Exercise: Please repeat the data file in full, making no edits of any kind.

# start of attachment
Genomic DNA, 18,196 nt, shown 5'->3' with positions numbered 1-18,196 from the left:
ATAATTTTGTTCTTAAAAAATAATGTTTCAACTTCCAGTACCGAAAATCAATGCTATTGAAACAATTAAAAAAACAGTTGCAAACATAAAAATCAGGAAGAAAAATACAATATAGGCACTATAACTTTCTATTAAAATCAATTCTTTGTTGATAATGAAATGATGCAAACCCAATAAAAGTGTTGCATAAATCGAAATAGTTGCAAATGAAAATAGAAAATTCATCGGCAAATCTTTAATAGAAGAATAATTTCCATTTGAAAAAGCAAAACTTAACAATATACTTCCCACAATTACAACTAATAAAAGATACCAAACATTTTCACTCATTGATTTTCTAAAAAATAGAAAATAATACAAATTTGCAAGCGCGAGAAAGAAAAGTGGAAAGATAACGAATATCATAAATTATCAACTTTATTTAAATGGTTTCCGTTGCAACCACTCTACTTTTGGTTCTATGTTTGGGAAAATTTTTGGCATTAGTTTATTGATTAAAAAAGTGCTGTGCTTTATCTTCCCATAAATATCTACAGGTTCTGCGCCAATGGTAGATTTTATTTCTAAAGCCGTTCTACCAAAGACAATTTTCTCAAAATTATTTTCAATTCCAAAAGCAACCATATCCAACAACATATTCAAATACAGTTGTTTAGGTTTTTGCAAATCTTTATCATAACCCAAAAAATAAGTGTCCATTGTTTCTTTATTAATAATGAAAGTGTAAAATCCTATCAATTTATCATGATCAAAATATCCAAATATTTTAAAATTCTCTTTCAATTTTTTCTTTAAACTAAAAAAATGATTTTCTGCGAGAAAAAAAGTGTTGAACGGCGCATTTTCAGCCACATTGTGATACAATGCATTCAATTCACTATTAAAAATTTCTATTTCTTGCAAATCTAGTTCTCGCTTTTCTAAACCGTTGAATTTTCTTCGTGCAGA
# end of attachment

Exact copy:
Genomic DNA, 18,196 nt, shown 5'->3' with positions numbered 1-18,196 from the left:
ATAATTTTGTTCTTAAAAAATAATGTTTCAACTTCCAGTACCGAAAATCAATGCTATTGAAACAATTAAAAAAACAGTTGCAAACATAAAAATCAGGAAGAAAAATACAATATAGGCACTATAACTTTCTATTAAAATCAATTCTTTGTTGATAATGAAATGATGCAAACCCAATAAAAGTGTTGCATAAATCGAAATAGTTGCAAATGAAAATAGAAAATTCATCGGCAAATCTTTAATAGAAGAATAATTTCCATTTGAAAAAGCAAAACTTAACAATATACTTCCCACAATTACAACTAATAAAAGATACCAAACATTTTCACTCATTGATTTTCTAAAAAATAGAAAATAATACAAATTTGCAAGCGCGAGAAAGAAAAGTGGAAAGATAACGAATATCATAAATTATCAACTTTATTTAAATGGTTTCCGTTGCAACCACTCTACTTTTGGTTCTATGTTTGGGAAAATTTTTGGCATTAGTTTATTGATTAAAAAAGTGCTGTGCTTTATCTTCCCATAAATATCTACAGGTTCTGCGCCAATGGTAGATTTTATTTCTAAAGCCGTTCTACCAAAGACAATTTTCTCAAAATTATTTTCAATTCCAAAAGCAACCATATCCAACAACATATTCAAATACAGTTGTTTAGGTTTTTGCAAATCTTTATCATAACCCAAAAAATAAGTGTCCATTGTTTCTTTATTAATAATGAAAGTGTAAAATCCTATCAATTTATCATGATCAAAATATCCAAATATTTTAAAATTCTCTTTCAATTTTTTCTTTAAACTAAAAAAATGATTTTCTGCGAGAAAAAAAGTGTTGAACGGCGCATTTTCAGCCACATTGTGATACAATGCATTCAATTCACTATTAAAAATTTCTATTTCTTGCAAATCTAGTTCTCGCTTTTCTAAACCGTTGAATTTTCTTCGTGCAGA